Ben Graham would have loved offshore driller Atwood Oceanics, while younger value guru Joel Greenblatt might prefer Ariad Pharma, a cheap biotech developing treatments for the most aggressive cancer, writes John Reese in Validea Hot List.
I recently wrote about "closet indexers"—funds that purport to be actively managed but which really act as index funds—and how you can't beat the market by owning it. Many of the best opportunities lie outside the major indices (like the S&P 500 or Dow Jones Industrial Average), where a myriad of good stocks can fly under the radar. Today, I'm recommending two smaller stocks that aren't members of the S&P 500 or the Dow.
The first is Atwood Oceanics (NYSE: ATW), a Houston-based offshore oil drilling firm with a $2.4 billion market cap. Atwood has been a big winner for one of my most stringent—and most successful—strategies, the model I base on the writings of the late value investor Benjamin Graham.
Atwood's shares were hit hard by the fear surrounding the oil spill in the Gulf of Mexico in April, and my Graham-based portfolio picked it up in early September, right around when it hit bottom. Since then the stock is up more than 40%. Atwood isn't nearly as well known as some of the bigger oil drillers, but it has an excellent balance sheet—its current ratio dividing current assets by current liabilities is 3.85, and it also has more net current assets than long-term debt, a key criterion Graham used.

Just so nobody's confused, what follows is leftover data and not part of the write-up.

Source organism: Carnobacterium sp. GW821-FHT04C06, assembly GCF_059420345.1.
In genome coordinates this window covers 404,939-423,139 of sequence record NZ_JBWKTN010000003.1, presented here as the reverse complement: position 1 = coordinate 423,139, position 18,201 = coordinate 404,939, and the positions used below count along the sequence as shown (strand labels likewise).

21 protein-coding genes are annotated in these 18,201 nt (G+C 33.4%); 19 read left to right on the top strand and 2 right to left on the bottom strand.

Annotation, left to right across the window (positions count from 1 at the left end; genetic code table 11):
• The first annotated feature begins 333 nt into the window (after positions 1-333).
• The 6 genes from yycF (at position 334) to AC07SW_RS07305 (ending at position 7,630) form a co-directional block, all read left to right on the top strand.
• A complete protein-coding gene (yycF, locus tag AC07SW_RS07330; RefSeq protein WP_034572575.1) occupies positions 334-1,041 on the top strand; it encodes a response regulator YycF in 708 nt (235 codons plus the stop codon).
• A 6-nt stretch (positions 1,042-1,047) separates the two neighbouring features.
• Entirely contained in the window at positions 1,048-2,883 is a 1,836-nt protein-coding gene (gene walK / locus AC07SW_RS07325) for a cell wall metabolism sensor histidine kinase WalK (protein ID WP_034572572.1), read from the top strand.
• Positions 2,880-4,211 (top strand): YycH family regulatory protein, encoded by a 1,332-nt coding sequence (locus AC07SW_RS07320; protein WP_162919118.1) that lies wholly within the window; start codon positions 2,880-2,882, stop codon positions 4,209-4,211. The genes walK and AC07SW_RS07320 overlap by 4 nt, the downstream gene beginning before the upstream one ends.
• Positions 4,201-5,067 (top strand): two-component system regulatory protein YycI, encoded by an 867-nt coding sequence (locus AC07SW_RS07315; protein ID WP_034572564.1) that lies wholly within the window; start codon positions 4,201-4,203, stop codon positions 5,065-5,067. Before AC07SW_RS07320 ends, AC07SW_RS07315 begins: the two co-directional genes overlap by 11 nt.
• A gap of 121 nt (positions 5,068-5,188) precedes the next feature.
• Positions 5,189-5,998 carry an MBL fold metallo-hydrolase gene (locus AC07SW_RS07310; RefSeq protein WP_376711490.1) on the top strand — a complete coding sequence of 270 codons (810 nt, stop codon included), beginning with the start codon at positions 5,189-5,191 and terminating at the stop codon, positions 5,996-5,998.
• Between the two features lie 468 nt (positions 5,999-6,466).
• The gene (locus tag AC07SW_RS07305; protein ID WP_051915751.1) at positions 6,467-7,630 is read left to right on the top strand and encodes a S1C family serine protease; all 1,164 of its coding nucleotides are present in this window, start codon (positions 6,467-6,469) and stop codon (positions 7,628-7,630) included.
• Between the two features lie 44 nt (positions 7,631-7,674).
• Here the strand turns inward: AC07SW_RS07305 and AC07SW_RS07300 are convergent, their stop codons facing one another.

Atwood’s small size and relative anonymity have also helped it fly under the radar of many investors. While big oil services firms like Halliburton (NYSE: HAL) and Schlumberger (NYSE: SLB) trade for 25 or 26 times earnings, Atwood trades for just ten times three-year average earnings. [Bryan Perry recently recommended another offshore drilling play with a 5.5% yield.]
The Bureau of Ocean Energy Management's chief recently said new permits for drilling in the Gulf of Mexico should be issued in the first half of this year, a good sign. But Atwood has operations around the globe, and increased both earnings and sales in its 2010 fiscal year despite the temporary ban on drilling in the Gulf.
Bantamweight Battles Toughest Cancers
The other new addition to the Hot List is a small-cap that has also been hot but remains an under-the-radar pick: Ariad Pharmaceuticals (Nasdaq: ARIA).
Based in Cambridge, Mass., Ariad is a biotech firm that develops small-molecule drugs to treat aggressive cancers for which current therapies are inadequate. It's not getting a ton of love from Wall Street, trading for only about eight times earnings, but it has caught the eye of my Joel Greenblatt-based model. Greenblatt is a value investor who seeks out companies with high earnings yields and lofty returns on invested capital.
Ariad boasts an impressive 193% return on capital and a strong 13.8% earnings yield, making it the 19th-most-attractive stock in the market, according to this model.
The firm recently announced that its ridaforolimus drug, which is being developed in collaboration with Merck (NYSE: MRK), had a successful Phase 3 trial for patients with metastatic soft-tissue or bone sarcomas.